This chart first appeared in our sustainability-focused newsletter, Sustain. Sign up here to receive it in your inbox every Thursday.
The world’s producing twice as much plastic waste as it was two decades ago, and plastics account for 3.4% of global emissions.
In Europe, every person uses an average 114kg of plastic per year. That’s less than the USA (where it’s 221kg) but notably higher than some other regions (in both Japan and Korea it’s around 69kg). That’s according to a new report from the OECD.
The pandemic led to a slight drop in plastic use. 2.2% less plastic was used globally in 2020 than 2019 but, as economic activity has resumed, plastic use has rebounded to pre-pandemic levels.
So how much of that is recycled?
According to data from Europa, as plastic use has increased, the percentage that’s recycled has increased at a similar rate.
14% sounds low but it is comparatively good — it’s actually the highest proportion in the world, with the global average at 9%. It’s much better than the USA, for example, where 4% of plastic waste is recycled.
What’s being done?
A number of countries have brought in bans on single-use plastics. A ban in the European Union also came into effect in July last year, preventing the sale of a list of items made from single-use plastics where sustainable alternatives are available (things like cotton buds, plastic cutlery and straws).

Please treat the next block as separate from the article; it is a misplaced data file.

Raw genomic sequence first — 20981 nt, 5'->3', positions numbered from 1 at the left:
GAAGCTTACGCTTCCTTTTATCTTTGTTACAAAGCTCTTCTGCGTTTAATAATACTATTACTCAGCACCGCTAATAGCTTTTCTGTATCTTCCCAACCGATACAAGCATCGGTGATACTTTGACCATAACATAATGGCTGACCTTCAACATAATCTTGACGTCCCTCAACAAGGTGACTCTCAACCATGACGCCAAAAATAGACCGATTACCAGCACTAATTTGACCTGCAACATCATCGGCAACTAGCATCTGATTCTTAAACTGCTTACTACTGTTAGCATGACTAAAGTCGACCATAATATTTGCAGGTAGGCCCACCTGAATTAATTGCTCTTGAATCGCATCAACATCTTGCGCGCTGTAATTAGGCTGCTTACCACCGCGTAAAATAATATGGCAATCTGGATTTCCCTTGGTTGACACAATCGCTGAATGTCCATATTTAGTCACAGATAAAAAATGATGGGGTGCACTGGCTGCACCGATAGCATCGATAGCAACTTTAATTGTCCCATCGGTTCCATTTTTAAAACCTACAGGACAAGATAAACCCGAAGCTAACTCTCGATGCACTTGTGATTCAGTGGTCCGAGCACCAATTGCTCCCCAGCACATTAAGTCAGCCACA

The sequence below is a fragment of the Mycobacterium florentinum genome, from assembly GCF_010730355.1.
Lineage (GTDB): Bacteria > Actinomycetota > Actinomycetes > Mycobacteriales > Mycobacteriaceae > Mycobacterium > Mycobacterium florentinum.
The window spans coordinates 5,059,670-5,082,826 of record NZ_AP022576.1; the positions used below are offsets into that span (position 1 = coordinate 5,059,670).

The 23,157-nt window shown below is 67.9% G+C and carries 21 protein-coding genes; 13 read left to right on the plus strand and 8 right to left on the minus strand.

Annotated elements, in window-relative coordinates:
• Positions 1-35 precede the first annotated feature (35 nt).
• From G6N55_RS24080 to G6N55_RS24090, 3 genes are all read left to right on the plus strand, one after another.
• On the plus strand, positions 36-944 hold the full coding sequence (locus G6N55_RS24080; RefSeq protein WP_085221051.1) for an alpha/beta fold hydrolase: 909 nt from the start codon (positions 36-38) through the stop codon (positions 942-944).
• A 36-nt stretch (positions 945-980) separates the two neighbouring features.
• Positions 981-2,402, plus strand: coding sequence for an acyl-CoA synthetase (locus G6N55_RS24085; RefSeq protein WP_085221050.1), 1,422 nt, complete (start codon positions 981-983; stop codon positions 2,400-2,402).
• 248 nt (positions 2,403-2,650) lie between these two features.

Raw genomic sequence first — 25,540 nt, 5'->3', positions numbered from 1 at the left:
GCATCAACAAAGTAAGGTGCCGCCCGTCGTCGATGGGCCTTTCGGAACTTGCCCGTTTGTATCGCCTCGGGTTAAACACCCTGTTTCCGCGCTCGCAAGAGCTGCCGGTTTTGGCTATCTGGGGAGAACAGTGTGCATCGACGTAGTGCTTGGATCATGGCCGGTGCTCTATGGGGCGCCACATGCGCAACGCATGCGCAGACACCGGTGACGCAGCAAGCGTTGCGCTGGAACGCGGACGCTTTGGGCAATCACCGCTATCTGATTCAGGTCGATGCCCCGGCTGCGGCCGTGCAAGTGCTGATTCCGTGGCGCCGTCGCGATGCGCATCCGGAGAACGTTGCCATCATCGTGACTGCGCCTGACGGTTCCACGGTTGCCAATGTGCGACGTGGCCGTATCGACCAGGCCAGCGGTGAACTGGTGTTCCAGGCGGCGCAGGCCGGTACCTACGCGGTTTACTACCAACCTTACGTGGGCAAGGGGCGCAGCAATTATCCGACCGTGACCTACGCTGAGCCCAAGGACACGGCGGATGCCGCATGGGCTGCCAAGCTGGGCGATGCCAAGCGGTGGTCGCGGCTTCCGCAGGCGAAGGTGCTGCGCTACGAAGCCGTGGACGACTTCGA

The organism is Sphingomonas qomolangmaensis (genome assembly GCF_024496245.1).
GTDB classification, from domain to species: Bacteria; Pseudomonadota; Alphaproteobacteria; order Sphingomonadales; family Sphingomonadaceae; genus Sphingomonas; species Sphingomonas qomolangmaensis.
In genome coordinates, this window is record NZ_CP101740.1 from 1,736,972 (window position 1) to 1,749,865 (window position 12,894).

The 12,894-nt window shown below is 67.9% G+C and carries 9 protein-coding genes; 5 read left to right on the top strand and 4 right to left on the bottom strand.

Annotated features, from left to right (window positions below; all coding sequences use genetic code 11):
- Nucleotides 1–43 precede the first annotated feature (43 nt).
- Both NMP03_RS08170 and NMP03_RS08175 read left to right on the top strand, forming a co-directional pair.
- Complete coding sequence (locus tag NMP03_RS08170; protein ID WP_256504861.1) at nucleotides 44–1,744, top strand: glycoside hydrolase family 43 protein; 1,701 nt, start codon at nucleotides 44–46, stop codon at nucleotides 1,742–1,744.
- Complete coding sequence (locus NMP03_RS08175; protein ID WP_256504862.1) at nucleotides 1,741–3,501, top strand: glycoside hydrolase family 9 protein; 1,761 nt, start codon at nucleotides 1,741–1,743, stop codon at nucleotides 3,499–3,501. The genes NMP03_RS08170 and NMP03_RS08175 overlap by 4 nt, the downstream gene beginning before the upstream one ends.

It’s part of the EU’s plastic strategy, aimed at moving the continent towards a circular economy.
Where do startups fit in?
Startups across Europe are working to develop alternatives to single use plastic. They’re using everything from wool to sea algae to produce new packaging materials that don’t rely on plastic.
There’s also a whole bioplastics industry — where companies like Ginko Bioworks and Zymergen use bacteria to produce plastic alternatives through a form of fermentation.
Other companies are working on improving the recycling process for plastic. Cirplus, a German startup, has built a software procurement system that matches companies with waste plastic to those who could use it.
Found this chart useful? Sign up our Sustain newsletter, where we run through sustainability stats and send them to your inbox every Thursday.